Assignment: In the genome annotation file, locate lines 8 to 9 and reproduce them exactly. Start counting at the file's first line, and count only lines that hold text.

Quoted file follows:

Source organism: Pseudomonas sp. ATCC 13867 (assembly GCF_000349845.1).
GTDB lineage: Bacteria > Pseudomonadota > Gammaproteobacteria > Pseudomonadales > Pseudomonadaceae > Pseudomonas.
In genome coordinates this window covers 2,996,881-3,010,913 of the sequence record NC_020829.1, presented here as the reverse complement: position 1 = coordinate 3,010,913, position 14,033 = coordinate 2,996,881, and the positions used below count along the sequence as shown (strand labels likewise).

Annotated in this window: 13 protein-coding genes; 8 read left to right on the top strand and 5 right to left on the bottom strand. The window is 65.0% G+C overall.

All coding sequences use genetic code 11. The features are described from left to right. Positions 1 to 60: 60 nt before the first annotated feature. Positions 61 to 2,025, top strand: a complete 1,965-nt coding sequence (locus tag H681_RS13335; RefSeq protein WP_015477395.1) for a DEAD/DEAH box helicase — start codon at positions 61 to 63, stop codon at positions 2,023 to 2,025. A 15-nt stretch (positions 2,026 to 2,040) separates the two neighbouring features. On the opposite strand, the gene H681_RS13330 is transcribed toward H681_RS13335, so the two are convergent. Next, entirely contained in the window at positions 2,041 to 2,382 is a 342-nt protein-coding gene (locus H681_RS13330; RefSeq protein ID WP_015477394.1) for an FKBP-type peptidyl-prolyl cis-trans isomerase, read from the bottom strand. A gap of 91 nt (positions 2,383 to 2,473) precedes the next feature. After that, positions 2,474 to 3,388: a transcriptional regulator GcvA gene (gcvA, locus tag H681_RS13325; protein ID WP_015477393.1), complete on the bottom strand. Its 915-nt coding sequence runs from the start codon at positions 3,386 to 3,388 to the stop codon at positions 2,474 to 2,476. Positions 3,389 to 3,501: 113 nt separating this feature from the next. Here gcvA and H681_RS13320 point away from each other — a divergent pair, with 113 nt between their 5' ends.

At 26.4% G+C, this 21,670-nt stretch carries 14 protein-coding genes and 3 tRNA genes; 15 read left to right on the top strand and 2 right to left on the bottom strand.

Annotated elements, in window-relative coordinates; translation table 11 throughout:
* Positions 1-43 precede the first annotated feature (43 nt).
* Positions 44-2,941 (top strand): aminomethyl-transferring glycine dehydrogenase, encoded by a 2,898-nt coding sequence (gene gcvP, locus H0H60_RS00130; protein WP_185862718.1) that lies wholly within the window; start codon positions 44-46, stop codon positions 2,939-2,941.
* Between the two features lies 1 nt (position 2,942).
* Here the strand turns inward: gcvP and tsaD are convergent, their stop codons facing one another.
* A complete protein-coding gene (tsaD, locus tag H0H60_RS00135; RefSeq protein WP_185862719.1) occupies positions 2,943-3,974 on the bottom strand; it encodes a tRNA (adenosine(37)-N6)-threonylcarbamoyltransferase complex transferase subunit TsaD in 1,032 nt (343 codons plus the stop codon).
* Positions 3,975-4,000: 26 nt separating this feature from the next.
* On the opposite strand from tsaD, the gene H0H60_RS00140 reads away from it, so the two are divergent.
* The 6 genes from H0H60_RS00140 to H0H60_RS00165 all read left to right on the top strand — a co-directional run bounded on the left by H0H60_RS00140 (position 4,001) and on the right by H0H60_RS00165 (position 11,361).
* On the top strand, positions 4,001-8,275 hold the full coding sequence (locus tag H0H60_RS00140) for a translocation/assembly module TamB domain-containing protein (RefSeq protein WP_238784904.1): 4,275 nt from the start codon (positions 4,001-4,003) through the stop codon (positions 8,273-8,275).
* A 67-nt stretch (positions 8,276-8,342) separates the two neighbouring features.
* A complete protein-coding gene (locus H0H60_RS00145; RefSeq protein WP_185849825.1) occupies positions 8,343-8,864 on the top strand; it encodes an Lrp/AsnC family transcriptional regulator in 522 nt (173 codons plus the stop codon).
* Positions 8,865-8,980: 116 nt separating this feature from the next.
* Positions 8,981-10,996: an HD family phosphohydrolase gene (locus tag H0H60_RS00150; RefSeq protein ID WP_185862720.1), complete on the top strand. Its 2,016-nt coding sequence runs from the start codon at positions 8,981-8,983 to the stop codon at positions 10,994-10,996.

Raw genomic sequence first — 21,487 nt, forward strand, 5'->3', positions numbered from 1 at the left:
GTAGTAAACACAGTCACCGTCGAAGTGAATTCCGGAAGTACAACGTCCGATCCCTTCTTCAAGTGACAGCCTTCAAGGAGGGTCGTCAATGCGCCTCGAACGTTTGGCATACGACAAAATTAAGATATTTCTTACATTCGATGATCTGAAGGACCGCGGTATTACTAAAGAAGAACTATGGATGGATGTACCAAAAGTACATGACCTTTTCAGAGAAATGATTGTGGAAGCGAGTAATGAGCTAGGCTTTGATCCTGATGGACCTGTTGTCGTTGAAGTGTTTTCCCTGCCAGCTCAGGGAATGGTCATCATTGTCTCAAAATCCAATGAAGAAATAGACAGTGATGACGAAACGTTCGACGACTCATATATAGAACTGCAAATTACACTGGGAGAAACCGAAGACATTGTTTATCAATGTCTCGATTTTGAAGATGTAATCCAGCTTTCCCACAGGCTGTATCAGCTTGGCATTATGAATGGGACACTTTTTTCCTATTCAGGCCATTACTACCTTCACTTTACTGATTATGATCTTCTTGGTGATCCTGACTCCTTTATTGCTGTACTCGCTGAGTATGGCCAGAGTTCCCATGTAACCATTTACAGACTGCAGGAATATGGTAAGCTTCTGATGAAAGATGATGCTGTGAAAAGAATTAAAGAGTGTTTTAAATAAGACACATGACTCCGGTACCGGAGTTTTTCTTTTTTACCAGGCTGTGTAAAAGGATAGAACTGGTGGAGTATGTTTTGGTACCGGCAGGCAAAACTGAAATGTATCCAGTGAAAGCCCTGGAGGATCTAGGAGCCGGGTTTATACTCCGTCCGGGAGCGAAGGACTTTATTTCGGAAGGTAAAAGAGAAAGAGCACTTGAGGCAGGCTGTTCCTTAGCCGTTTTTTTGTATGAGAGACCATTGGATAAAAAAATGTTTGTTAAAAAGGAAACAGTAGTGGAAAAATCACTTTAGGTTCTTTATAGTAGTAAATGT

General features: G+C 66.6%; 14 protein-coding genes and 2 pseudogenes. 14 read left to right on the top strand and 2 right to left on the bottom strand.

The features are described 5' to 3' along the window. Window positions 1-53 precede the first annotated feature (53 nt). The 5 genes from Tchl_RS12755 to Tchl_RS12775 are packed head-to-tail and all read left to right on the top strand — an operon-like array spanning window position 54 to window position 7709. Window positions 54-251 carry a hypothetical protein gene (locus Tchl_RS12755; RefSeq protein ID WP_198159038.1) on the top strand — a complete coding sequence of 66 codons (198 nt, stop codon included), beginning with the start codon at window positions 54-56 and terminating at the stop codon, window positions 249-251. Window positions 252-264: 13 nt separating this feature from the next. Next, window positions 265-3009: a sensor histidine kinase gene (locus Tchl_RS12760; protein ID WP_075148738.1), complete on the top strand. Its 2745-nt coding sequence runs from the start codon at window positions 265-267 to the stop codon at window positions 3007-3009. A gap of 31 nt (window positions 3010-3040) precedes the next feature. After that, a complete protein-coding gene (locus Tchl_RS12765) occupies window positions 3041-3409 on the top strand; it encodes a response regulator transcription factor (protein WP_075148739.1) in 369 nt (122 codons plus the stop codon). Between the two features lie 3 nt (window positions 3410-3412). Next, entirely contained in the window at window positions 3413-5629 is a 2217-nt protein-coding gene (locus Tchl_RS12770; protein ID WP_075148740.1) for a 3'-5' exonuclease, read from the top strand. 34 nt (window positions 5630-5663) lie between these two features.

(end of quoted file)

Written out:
* Positions 1-43 precede the first annotated feature (43 nt).
* Positions 44-2,941 (top strand): aminomethyl-transferring glycine dehydrogenase, encoded by a 2,898-nt coding sequence (gene gcvP, locus H0H60_RS00130; protein WP_185862718.1) that lies wholly within the window; start codon positions 44-46, stop codon positions 2,939-2,941.